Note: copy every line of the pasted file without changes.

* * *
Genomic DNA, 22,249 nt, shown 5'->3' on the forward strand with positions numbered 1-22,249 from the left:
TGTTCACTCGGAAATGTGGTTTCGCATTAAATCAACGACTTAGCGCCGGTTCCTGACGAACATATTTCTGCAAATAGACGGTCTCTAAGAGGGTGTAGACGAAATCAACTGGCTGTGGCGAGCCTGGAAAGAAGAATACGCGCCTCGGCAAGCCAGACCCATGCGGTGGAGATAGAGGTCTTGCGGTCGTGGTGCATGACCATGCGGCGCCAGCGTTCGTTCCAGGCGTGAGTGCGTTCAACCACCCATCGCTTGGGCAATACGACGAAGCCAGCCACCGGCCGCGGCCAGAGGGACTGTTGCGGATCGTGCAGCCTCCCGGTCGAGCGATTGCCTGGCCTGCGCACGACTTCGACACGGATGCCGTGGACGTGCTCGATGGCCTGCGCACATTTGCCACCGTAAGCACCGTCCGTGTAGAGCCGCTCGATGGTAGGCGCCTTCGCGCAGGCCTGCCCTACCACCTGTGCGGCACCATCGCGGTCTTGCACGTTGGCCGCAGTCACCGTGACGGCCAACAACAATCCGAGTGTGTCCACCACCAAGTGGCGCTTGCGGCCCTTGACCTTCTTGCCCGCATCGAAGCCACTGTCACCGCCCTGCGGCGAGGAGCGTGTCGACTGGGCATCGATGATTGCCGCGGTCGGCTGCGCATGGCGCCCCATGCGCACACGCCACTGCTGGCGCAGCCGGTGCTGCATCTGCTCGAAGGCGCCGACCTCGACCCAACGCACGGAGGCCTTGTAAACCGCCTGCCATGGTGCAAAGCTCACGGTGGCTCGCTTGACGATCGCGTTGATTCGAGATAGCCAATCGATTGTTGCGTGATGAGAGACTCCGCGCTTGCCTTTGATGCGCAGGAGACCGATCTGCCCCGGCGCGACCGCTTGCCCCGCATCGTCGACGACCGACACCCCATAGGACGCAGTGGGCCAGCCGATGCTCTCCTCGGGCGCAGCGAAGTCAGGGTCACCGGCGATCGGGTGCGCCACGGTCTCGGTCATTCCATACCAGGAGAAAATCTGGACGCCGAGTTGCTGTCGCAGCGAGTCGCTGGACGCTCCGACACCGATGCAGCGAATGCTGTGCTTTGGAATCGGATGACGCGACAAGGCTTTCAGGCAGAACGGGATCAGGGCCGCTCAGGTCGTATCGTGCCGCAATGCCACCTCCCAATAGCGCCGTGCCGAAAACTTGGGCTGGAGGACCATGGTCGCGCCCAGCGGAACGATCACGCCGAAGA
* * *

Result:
Genomic DNA, 22,249 nt, shown 5'->3' on the forward strand with positions numbered 1-22,249 from the left:
TGTTCACTCGGAAATGTGGTTTCGCATTAAATCAACGACTTAGCGCCGGTTCCTGACGAACATATTTCTGCAAATAGACGGTCTCTAAGAGGGTGTAGACGAAATCAACTGGCTGTGGCGAGCCTGGAAAGAAGAATACGCGCCTCGGCAAGCCAGACCCATGCGGTGGAGATAGAGGTCTTGCGGTCGTGGTGCATGACCATGCGGCGCCAGCGTTCGTTCCAGGCGTGAGTGCGTTCAACCACCCATCGCTTGGGCAATACGACGAAGCCAGCCACCGGCCGCGGCCAGAGGGACTGTTGCGGATCGTGCAGCCTCCCGGTCGAGCGATTGCCTGGCCTGCGCACGACTTCGACACGGATGCCGTGGACGTGCTCGATGGCCTGCGCACATTTGCCACCGTAAGCACCGTCCGTGTAGAGCCGCTCGATGGTAGGCGCCTTCGCGCAGGCCTGCCCTACCACCTGTGCGGCACCATCGCGGTCTTGCACGTTGGCCGCAGTCACCGTGACGGCCAACAACAATCCGAGTGTGTCCACCACCAAGTGGCGCTTGCGGCCCTTGACCTTCTTGCCCGCATCGAAGCCACTGTCACCGCCCTGCGGCGAGGAGCGTGTCGACTGGGCATCGATGATTGCCGCGGTCGGCTGCGCATGGCGCCCCATGCGCACACGCCACTGCTGGCGCAGCCGGTGCTGCATCTGCTCGAAGGCGCCGACCTCGACCCAACGCACGGAGGCCTTGTAAACCGCCTGCCATGGTGCAAAGCTCACGGTGGCTCGCTTGACGATCGCGTTGATTCGAGATAGCCAATCGATTGTTGCGTGATGAGAGACTCCGCGCTTGCCTTTGATGCGCAGGAGACCGATCTGCCCCGGCGCGACCGCTTGCCCCGCATCGTCGACGACCGACACCCCATAGGACGCAGTGGGCCAGCCGATGCTCTCCTCGGGCGCAGCGAAGTCAGGGTCACCGGCGATCGGGTGCGCCACGGTCTCGGTCATTCCATACCAGGAGAAAATCTGGACGCCGAGTTGCTGTCGCAGCGAGTCGCTGGACGCTCCGACACCGATGCAGCGAATGCTGTGCTTTGGAATCGGATGACGCGACAAGGCTTTCAGGCAGAACGGGATCAGGGCCGCTCAGGTCGTATCGTGCCGCAATGCCACCTCCCAATAGCGCCGTGCCGAAAACTTGGGCTGGAGGACCATGGTCGCGCCCAGCGGAACGATCACGCCGAAGA